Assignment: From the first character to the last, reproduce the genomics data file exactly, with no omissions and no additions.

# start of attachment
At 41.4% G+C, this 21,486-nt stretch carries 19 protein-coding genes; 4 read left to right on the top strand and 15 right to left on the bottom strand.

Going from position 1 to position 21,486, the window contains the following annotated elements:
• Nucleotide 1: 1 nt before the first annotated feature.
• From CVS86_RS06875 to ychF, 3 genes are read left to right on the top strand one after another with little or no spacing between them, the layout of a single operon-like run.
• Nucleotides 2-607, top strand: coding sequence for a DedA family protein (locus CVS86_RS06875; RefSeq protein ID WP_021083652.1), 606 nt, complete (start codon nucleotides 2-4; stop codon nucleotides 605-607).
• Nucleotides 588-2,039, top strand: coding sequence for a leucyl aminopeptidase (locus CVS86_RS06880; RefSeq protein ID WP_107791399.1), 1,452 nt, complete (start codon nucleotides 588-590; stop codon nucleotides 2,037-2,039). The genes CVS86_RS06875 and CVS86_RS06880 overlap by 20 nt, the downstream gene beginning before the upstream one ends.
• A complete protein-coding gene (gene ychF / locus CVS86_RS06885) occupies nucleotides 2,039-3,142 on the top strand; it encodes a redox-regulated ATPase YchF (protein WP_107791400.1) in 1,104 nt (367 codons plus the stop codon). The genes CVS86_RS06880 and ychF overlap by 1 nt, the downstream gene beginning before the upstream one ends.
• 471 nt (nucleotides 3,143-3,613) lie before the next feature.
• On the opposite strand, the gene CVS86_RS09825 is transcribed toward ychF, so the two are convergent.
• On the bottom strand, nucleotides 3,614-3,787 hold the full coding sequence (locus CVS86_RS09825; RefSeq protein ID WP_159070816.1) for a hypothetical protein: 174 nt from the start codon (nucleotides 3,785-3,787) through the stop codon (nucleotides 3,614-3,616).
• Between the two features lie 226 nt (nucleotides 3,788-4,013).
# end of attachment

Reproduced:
At 41.4% G+C, this 21,486-nt stretch carries 19 protein-coding genes; 4 read left to right on the top strand and 15 right to left on the bottom strand.

Going from position 1 to position 21,486, the window contains the following annotated elements:
• Nucleotide 1: 1 nt before the first annotated feature.
• From CVS86_RS06875 to ychF, 3 genes are read left to right on the top strand one after another with little or no spacing between them, the layout of a single operon-like run.
• Nucleotides 2-607, top strand: coding sequence for a DedA family protein (locus CVS86_RS06875; RefSeq protein ID WP_021083652.1), 606 nt, complete (start codon nucleotides 2-4; stop codon nucleotides 605-607).
• Nucleotides 588-2,039, top strand: coding sequence for a leucyl aminopeptidase (locus CVS86_RS06880; RefSeq protein ID WP_107791399.1), 1,452 nt, complete (start codon nucleotides 588-590; stop codon nucleotides 2,037-2,039). The genes CVS86_RS06875 and CVS86_RS06880 overlap by 20 nt, the downstream gene beginning before the upstream one ends.
• A complete protein-coding gene (gene ychF / locus CVS86_RS06885) occupies nucleotides 2,039-3,142 on the top strand; it encodes a redox-regulated ATPase YchF (protein WP_107791400.1) in 1,104 nt (367 codons plus the stop codon). The genes CVS86_RS06880 and ychF overlap by 1 nt, the downstream gene beginning before the upstream one ends.
• 471 nt (nucleotides 3,143-3,613) lie before the next feature.
• On the opposite strand, the gene CVS86_RS09825 is transcribed toward ychF, so the two are convergent.
• On the bottom strand, nucleotides 3,614-3,787 hold the full coding sequence (locus CVS86_RS09825; RefSeq protein ID WP_159070816.1) for a hypothetical protein: 174 nt from the start codon (nucleotides 3,785-3,787) through the stop codon (nucleotides 3,614-3,616).
• Between the two features lie 226 nt (nucleotides 3,788-4,013).